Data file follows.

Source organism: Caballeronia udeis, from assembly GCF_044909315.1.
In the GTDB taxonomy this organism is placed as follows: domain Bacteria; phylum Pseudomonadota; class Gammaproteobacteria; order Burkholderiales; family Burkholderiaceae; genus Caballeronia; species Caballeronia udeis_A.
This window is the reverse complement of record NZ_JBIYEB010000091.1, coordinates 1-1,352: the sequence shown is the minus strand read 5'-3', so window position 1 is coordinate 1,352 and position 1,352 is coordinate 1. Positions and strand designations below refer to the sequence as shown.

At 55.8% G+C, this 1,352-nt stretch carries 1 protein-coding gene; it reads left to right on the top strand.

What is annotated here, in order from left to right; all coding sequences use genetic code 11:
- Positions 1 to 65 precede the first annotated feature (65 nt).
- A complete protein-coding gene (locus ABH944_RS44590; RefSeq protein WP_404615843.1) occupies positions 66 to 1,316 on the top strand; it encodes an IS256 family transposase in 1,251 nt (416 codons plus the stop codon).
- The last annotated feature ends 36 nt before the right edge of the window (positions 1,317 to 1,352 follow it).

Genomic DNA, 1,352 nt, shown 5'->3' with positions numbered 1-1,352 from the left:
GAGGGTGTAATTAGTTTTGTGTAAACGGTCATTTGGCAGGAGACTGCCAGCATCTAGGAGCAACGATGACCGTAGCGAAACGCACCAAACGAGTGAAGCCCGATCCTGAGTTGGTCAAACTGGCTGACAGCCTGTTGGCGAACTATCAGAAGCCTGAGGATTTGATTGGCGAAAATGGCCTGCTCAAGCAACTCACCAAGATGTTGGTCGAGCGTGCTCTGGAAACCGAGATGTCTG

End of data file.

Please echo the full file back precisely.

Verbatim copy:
Source organism: Caballeronia udeis, from assembly GCF_044909315.1.
In the GTDB taxonomy this organism is placed as follows: domain Bacteria; phylum Pseudomonadota; class Gammaproteobacteria; order Burkholderiales; family Burkholderiaceae; genus Caballeronia; species Caballeronia udeis_A.
This window is the reverse complement of record NZ_JBIYEB010000091.1, coordinates 1-1,352: the sequence shown is the minus strand read 5'-3', so window position 1 is coordinate 1,352 and position 1,352 is coordinate 1. Positions and strand designations below refer to the sequence as shown.

At 55.8% G+C, this 1,352-nt stretch carries 1 protein-coding gene; it reads left to right on the top strand.

What is annotated here, in order from left to right; all coding sequences use genetic code 11:
- Positions 1 to 65 precede the first annotated feature (65 nt).
- A complete protein-coding gene (locus ABH944_RS44590; RefSeq protein WP_404615843.1) occupies positions 66 to 1,316 on the top strand; it encodes an IS256 family transposase in 1,251 nt (416 codons plus the stop codon).
- The last annotated feature ends 36 nt before the right edge of the window (positions 1,317 to 1,352 follow it).

Genomic DNA, 1,352 nt, shown 5'->3' with positions numbered 1-1,352 from the left:
GAGGGTGTAATTAGTTTTGTGTAAACGGTCATTTGGCAGGAGACTGCCAGCATCTAGGAGCAACGATGACCGTAGCGAAACGCACCAAACGAGTGAAGCCCGATCCTGAGTTGGTCAAACTGGCTGACAGCCTGTTGGCGAACTATCAGAAGCCTGAGGATTTGATTGGCGAAAATGGCCTGCTCAAGCAACTCACCAAGATGTTGGTCGAGCGTGCTCTGGAAACCGAGATGTCTG